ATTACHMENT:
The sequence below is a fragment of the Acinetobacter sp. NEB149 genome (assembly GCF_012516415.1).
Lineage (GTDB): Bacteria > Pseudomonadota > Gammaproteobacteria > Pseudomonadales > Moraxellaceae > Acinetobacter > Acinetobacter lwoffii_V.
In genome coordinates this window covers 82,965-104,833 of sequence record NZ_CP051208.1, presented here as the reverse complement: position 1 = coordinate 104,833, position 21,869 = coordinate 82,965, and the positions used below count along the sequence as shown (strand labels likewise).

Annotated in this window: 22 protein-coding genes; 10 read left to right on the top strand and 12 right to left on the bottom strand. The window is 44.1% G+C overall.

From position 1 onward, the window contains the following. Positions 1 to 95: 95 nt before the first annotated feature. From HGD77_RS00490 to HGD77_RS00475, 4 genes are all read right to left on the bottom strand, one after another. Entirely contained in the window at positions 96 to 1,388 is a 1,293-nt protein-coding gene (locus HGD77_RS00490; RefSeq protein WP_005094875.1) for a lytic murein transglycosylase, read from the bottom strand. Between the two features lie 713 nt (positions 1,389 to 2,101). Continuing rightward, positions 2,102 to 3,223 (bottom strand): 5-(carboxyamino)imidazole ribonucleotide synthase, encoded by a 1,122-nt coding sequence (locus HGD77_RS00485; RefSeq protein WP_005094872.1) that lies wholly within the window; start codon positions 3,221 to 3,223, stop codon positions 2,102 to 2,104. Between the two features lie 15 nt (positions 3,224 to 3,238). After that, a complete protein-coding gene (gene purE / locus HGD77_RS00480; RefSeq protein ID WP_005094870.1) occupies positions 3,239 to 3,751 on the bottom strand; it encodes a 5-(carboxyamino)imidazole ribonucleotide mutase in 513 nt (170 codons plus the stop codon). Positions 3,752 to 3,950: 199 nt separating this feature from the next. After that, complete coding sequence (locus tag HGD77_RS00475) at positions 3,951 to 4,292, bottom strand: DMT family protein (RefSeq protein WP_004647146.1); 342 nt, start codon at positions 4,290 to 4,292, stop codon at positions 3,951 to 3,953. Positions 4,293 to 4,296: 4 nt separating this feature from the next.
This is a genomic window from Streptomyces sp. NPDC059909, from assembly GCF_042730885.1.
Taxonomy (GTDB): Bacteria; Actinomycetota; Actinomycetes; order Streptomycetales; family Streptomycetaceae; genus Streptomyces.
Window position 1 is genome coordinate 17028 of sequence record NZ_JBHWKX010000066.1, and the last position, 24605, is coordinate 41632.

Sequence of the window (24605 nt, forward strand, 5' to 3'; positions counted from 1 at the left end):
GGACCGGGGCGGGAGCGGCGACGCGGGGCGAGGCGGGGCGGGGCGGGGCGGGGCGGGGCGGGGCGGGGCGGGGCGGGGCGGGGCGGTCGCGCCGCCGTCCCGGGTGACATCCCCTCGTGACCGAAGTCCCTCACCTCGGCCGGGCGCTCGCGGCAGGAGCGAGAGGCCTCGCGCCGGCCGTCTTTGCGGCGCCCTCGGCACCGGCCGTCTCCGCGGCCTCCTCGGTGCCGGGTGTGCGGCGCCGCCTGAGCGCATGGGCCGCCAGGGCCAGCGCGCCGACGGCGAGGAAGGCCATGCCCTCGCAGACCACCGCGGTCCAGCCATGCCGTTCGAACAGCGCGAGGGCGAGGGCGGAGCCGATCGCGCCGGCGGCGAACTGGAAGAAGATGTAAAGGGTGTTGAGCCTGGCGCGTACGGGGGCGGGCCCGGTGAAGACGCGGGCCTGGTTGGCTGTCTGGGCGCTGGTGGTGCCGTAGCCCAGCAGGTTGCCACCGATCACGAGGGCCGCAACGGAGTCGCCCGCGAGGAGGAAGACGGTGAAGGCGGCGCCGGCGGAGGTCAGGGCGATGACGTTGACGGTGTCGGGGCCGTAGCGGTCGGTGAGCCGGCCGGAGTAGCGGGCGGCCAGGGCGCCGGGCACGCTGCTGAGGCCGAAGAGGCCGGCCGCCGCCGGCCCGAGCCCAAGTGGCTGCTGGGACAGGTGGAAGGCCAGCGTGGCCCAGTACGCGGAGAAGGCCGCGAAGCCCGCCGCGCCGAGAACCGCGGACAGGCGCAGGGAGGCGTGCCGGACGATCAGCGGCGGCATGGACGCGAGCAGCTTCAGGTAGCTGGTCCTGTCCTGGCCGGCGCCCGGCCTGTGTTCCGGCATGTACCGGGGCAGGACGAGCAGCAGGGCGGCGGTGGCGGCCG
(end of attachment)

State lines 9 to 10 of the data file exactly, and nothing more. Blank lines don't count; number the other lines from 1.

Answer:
Sequence of the window (24605 nt, forward strand, 5' to 3'; positions counted from 1 at the left end):
GGACCGGGGCGGGAGCGGCGACGCGGGGCGAGGCGGGGCGGGGCGGGGCGGGGCGGGGCGGGGCGGGGCGGGGCGGGGCGGGGCGGTCGCGCCGCCGTCCCGGGTGACATCCCCTCGTGACCGAAGTCCCTCACCTCGGCCGGGCGCTCGCGGCAGGAGCGAGAGGCCTCGCGCCGGCCGTCTTTGCGGCGCCCTCGGCACCGGCCGTCTCCGCGGCCTCCTCGGTGCCGGGTGTGCGGCGCCGCCTGAGCGCATGGGCCGCCAGGGCCAGCGCGCCGACGGCGAGGAAGGCCATGCCCTCGCAGACCACCGCGGTCCAGCCATGCCGTTCGAACAGCGCGAGGGCGAGGGCGGAGCCGATCGCGCCGGCGGCGAACTGGAAGAAGATGTAAAGGGTGTTGAGCCTGGCGCGTACGGGGGCGGGCCCGGTGAAGACGCGGGCCTGGTTGGCTGTCTGGGCGCTGGTGGTGCCGTAGCCCAGCAGGTTGCCACCGATCACGAGGGCCGCAACGGAGTCGCCCGCGAGGAGGAAGACGGTGAAGGCGGCGCCGGCGGAGGTCAGGGCGATGACGTTGACGGTGTCGGGGCCGTAGCGGTCGGTGAGCCGGCCGGAGTAGCGGGCGGCCAGGGCGCCGGGCACGCTGCTGAGGCCGAAGAGGCCGGCCGCCGCCGGCCCGAGCCCAAGTGGCTGCTGGGACAGGTGGAAGGCCAGCGTGGCCCAGTACGCGGAGAAGGCCGCGAAGCCCGCCGCGCCGAGAACCGCGGACAGGCGCAGGGAGGCGTGCCGGACGATCAGCGGCGGCATGGACGCGAGCAGCTTCAGGTAGCTGGTCCTGTCCTGGCCGGCGCCCGGCCTGTGTTCCGGCATGTACCGGGGCAGGACGAGCAGCAGGGCGGCGGTGGCGGCCG